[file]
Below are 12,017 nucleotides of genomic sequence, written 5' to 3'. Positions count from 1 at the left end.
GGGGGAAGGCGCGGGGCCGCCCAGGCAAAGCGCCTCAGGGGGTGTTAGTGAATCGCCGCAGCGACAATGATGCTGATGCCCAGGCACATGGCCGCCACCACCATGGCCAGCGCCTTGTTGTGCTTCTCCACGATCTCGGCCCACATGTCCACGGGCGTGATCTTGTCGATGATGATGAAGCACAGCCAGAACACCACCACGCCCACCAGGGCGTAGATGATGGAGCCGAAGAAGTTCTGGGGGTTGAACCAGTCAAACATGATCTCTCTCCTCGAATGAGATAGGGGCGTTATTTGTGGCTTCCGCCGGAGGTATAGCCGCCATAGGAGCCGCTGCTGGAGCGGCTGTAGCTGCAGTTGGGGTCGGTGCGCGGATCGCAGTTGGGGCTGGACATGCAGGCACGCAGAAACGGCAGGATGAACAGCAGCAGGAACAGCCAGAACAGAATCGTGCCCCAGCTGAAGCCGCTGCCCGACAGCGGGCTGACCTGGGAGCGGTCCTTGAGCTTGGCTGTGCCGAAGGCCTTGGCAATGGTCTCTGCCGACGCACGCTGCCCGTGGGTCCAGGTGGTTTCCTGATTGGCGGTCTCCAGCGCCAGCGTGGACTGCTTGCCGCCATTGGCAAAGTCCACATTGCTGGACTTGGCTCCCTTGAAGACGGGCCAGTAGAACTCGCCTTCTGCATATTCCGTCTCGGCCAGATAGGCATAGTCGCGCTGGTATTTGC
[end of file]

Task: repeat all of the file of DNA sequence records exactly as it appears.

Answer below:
Below are 12,017 nucleotides of genomic sequence, written 5' to 3'. Positions count from 1 at the left end.
GGGGGAAGGCGCGGGGCCGCCCAGGCAAAGCGCCTCAGGGGGTGTTAGTGAATCGCCGCAGCGACAATGATGCTGATGCCCAGGCACATGGCCGCCACCACCATGGCCAGCGCCTTGTTGTGCTTCTCCACGATCTCGGCCCACATGTCCACGGGCGTGATCTTGTCGATGATGATGAAGCACAGCCAGAACACCACCACGCCCACCAGGGCGTAGATGATGGAGCCGAAGAAGTTCTGGGGGTTGAACCAGTCAAACATGATCTCTCTCCTCGAATGAGATAGGGGCGTTATTTGTGGCTTCCGCCGGAGGTATAGCCGCCATAGGAGCCGCTGCTGGAGCGGCTGTAGCTGCAGTTGGGGTCGGTGCGCGGATCGCAGTTGGGGCTGGACATGCAGGCACGCAGAAACGGCAGGATGAACAGCAGCAGGAACAGCCAGAACAGAATCGTGCCCCAGCTGAAGCCGCTGCCCGACAGCGGGCTGACCTGGGAGCGGTCCTTGAGCTTGGCTGTGCCGAAGGCCTTGGCAATGGTCTCTGCCGACGCACGCTGCCCGTGGGTCCAGGTGGTTTCCTGATTGGCGGTCTCCAGCGCCAGCGTGGACTGCTTGCCGCCATTGGCAAAGTCCACATTGCTGGACTTGGCTCCCTTGAAGACGGGCCAGTAGAACTCGCCTTCTGCATATTCCGTCTCGGCCAGATAGGCATAGTCGCGCTGGTATTTGC